The Production Line by Paul Sullivan and Sam Wiehl
+++DROP OFF CASSETTE PLAYERS/RECORDERS at EFFENAAR 5th June 9am-11pm+++
Area 1/Stage: Bands play
Area 2/Recording : Press Play and Record, Analogue Tape Machines record gigs.
Area 3/Assembly Line : Operatives unload and package 20min/40min/1hr cassettes from Area 2 – as the gig continues – into branded cassette cases and deliver to Area 4
Area 4 /Factory Shop: At the conclusion of each gig, operatives sell the only analogue live recordings of the gig.
THE PRODUCTION LINE
Located in the Main Hall of Effenaar, The Production Line offers the audience the opportunity to buy a cassette recording of the band that they have just witnessed.
Each gig is recorded on donated analogue cassette recording machines, the cassette tapes are then packaged on an Assembly Line then sold at the Factory Shop.
The cassettes are sold ONLY ONCE after each of the bands performances. If they are not sold they will be returned to the RECORDING AREA in time for the next band and TAPED OVER.
Each sale will be recorded on a wipe board. Some performances will be the first and only recording on the cassettes whilst others may be recorded over previously unsold cassette recordings, thus building up an analogue trace underneath the main recording, layers of unpopularity.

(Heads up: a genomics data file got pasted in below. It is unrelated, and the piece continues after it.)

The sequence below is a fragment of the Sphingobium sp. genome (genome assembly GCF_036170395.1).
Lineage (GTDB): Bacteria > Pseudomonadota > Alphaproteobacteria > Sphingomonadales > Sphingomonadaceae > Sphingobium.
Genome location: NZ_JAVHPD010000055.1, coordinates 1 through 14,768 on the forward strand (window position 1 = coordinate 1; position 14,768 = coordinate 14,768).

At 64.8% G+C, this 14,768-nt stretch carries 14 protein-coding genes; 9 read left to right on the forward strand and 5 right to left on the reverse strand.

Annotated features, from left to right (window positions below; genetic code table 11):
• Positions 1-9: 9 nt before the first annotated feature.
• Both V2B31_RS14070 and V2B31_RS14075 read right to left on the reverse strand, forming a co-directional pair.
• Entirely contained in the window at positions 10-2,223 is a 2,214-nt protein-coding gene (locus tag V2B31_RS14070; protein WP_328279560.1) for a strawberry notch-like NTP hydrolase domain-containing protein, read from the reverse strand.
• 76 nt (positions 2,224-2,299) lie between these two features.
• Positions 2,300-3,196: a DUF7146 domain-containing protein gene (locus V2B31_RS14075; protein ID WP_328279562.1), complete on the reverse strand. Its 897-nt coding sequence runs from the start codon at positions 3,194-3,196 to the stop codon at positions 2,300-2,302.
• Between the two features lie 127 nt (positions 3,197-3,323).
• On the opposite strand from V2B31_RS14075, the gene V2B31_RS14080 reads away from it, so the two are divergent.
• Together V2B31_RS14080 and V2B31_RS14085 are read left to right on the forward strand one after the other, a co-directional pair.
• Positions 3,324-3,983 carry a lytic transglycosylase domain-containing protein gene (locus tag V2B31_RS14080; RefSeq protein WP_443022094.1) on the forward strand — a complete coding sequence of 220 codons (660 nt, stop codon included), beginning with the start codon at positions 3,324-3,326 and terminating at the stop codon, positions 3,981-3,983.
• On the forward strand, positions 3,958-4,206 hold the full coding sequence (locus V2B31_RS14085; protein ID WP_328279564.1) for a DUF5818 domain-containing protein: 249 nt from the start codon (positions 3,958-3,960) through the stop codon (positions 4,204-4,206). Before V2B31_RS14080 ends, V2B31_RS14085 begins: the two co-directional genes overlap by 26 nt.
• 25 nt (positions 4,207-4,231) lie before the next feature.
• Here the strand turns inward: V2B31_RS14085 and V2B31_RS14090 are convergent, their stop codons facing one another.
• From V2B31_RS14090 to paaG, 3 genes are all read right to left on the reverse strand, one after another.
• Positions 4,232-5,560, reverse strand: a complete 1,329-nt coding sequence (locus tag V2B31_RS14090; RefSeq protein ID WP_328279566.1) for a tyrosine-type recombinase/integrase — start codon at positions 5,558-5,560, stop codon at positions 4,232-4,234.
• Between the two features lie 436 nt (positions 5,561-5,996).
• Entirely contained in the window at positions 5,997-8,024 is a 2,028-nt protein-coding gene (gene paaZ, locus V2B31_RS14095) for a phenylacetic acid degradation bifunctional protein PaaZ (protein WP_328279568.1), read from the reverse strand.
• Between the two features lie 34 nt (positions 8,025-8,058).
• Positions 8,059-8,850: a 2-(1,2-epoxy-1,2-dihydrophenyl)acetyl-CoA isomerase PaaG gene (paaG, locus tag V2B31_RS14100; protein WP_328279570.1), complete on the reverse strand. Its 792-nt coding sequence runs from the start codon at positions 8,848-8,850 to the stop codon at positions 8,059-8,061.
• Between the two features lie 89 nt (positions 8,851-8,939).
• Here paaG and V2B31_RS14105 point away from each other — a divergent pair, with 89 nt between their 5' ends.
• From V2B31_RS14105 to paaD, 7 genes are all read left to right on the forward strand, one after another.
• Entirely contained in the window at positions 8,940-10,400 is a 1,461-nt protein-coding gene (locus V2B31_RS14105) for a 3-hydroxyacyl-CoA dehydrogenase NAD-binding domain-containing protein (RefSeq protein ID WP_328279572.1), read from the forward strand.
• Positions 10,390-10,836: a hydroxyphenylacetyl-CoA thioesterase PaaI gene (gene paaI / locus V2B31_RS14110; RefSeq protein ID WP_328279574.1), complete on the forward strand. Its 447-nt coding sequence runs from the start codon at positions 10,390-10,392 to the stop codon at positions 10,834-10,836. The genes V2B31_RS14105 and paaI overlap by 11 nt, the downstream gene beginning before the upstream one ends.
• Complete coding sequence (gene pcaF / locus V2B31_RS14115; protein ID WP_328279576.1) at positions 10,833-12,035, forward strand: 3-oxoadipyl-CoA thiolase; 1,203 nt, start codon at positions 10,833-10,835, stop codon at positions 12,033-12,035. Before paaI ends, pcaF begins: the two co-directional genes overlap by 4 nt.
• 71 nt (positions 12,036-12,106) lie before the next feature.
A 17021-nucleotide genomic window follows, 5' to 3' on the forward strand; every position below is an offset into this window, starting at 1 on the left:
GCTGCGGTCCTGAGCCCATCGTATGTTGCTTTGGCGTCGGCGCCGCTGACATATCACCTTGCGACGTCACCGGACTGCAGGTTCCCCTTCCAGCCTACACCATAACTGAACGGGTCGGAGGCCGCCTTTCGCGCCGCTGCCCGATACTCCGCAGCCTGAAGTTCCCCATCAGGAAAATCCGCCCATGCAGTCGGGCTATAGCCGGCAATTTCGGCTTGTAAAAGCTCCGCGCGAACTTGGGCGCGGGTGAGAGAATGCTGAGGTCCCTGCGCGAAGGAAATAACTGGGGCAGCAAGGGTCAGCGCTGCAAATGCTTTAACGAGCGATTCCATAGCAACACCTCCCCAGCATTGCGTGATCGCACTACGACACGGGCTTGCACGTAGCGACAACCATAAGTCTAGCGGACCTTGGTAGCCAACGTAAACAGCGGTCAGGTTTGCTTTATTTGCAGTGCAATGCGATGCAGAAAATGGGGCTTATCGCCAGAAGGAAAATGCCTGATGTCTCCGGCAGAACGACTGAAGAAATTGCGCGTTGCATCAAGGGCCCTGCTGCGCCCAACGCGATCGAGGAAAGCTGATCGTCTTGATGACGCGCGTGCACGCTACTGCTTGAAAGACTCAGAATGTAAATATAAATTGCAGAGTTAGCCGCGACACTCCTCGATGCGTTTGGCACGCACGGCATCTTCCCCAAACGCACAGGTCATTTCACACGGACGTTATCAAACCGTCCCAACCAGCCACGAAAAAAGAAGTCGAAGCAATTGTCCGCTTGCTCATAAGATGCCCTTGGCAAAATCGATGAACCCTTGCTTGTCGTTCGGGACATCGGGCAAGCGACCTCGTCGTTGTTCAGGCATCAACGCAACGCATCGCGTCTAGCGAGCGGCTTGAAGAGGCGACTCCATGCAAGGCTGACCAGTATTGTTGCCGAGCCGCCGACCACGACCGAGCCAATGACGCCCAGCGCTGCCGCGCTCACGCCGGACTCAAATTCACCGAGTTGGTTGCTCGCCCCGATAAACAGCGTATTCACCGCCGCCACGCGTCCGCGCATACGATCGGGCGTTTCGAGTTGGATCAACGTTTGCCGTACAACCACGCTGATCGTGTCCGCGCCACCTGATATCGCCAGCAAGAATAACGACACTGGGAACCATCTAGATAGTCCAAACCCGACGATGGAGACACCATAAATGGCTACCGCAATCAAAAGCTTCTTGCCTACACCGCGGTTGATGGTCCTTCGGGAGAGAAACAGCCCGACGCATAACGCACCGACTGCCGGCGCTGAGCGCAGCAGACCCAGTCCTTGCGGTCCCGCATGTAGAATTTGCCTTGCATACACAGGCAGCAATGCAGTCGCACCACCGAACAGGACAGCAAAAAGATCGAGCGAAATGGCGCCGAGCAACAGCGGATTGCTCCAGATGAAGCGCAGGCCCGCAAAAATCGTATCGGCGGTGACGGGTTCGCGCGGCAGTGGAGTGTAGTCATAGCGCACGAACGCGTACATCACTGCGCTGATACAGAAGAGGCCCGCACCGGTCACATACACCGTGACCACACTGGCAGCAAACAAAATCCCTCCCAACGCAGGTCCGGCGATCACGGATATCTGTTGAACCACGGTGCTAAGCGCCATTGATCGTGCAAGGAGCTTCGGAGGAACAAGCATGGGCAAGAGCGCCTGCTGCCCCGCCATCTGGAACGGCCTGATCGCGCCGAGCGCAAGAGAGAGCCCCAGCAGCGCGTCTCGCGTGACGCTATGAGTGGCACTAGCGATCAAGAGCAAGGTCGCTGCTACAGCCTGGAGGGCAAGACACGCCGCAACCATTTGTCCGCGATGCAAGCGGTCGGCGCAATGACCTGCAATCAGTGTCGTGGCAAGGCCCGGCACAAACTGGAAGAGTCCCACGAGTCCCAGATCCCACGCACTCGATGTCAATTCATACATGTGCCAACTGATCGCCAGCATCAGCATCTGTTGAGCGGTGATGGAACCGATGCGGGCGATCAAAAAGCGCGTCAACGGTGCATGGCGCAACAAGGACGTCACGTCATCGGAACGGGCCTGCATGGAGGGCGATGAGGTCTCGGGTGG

By providing only one opportunity to buy the ‘live experience’, the project explores the relative celebrity or standing of each band as is demonstrated further by their position in the festival running order.
The sales split of each cassette will be 33.3% to Paul Sullivan/Sam Wiehl (Production Line artists), 33.3% to Effenaar (the venue) and 33.3% to the recorded band.
In an age where almost all performed music can be downloaded freely on the internet, the Production Line instigates a temporal economy that offers a unique analogue sound memento of the event to an audience that is willing to buy and extend their actual experience of the Psych Lab infinitum.
The use of the analogue cassette recorder and tape in Eindhoven also references not just the invention by Philips in 1962 of the ‘Compact Cassette’ but also their decision to license the format free of charge – in the face of pressure from SONY – a decision that lead to the domination of the market by Philips. In this act of free license – giving the public the ability to record and edit their own music – it could be argued that this was the precursor to free sampling, appropriation, digital download and editing.
The Production Line Installation was originally carried out at Static Gallery in Liverpool in 2011 with the band CLINIC and was designed to work as a factory production line in order to reflect Liverpool City Council’s Planning Enforcement Division’s belief that Static Gallery had no planning consent to run as a gallery, studios and social space as it was still officially a light industrial factory.
The event also confronted a recent NOISE NOTICE from Liverpool City Council that banned the gallery from carrying out any more live music events, a problem that is affecting the music communities in many towns and cities across the globe. From Liverpool to Seoul and Eindhoven to New York, music venues are being closed down on the behest of city centre residents who often move into the city many years after the music venues were established, venues that on many occasions proved instrumental in the regeneration/gentrification of those areas, thus contributing to the conditions that eventually lead to their demise.
Images from Original Production Line at STATIC Gallery (Images by David Hand)